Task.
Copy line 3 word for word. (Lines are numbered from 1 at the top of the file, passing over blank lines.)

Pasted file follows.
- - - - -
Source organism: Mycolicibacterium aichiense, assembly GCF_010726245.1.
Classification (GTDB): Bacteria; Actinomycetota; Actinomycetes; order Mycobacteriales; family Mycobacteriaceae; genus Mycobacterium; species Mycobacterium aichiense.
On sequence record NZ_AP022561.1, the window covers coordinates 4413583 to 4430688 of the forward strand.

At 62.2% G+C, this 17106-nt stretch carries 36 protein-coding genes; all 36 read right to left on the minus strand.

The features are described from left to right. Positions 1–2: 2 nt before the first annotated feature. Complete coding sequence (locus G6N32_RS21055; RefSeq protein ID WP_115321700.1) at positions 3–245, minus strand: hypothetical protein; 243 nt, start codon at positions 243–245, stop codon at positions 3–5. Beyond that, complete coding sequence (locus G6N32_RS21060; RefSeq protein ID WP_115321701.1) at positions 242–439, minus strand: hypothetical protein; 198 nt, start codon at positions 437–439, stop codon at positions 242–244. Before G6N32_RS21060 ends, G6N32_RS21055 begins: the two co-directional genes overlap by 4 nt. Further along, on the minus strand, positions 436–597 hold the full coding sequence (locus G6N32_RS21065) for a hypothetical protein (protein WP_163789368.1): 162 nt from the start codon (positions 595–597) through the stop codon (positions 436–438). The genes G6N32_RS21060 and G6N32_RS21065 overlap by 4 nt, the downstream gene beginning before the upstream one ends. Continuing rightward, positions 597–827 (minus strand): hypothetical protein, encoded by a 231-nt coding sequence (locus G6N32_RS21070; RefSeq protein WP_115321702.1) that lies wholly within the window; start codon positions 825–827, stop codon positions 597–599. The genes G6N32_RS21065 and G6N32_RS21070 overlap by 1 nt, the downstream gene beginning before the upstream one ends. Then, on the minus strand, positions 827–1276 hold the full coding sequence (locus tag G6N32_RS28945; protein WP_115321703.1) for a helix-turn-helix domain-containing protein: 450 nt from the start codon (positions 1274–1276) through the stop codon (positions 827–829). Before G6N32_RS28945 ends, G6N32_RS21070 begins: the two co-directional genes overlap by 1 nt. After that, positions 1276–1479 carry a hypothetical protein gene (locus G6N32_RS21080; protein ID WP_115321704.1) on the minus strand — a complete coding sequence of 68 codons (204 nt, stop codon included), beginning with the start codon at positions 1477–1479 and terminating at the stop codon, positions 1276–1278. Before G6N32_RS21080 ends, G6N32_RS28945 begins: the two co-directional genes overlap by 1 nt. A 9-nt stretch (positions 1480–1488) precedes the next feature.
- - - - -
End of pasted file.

On sequence record NZ_AP022561.1, the window covers coordinates 4413583 to 4430688 of the forward strand.